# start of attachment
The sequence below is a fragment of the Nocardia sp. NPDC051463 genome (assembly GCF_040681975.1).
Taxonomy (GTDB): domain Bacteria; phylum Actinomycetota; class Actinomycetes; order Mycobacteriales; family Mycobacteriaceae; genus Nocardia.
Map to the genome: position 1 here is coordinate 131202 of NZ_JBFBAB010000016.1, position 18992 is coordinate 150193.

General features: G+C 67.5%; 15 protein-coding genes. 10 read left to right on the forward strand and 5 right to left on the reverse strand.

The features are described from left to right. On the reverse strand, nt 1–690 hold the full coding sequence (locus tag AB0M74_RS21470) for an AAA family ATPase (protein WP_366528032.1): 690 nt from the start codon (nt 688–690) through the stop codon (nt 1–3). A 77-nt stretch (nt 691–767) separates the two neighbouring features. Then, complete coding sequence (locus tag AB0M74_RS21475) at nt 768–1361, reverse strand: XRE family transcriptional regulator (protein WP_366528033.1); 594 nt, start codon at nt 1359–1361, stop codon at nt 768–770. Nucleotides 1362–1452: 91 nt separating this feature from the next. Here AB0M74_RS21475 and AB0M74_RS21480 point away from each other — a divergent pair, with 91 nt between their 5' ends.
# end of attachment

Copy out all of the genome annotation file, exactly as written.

The sequence below is a fragment of the Nocardia sp. NPDC051463 genome (assembly GCF_040681975.1).
Taxonomy (GTDB): domain Bacteria; phylum Actinomycetota; class Actinomycetes; order Mycobacteriales; family Mycobacteriaceae; genus Nocardia.
Map to the genome: position 1 here is coordinate 131202 of NZ_JBFBAB010000016.1, position 18992 is coordinate 150193.

General features: G+C 67.5%; 15 protein-coding genes. 10 read left to right on the forward strand and 5 right to left on the reverse strand.

The features are described from left to right. On the reverse strand, nt 1–690 hold the full coding sequence (locus tag AB0M74_RS21470) for an AAA family ATPase (protein WP_366528032.1): 690 nt from the start codon (nt 688–690) through the stop codon (nt 1–3). A 77-nt stretch (nt 691–767) separates the two neighbouring features. Then, complete coding sequence (locus tag AB0M74_RS21475) at nt 768–1361, reverse strand: XRE family transcriptional regulator (protein WP_366528033.1); 594 nt, start codon at nt 1359–1361, stop codon at nt 768–770. Nucleotides 1362–1452: 91 nt separating this feature from the next. Here AB0M74_RS21475 and AB0M74_RS21480 point away from each other — a divergent pair, with 91 nt between their 5' ends.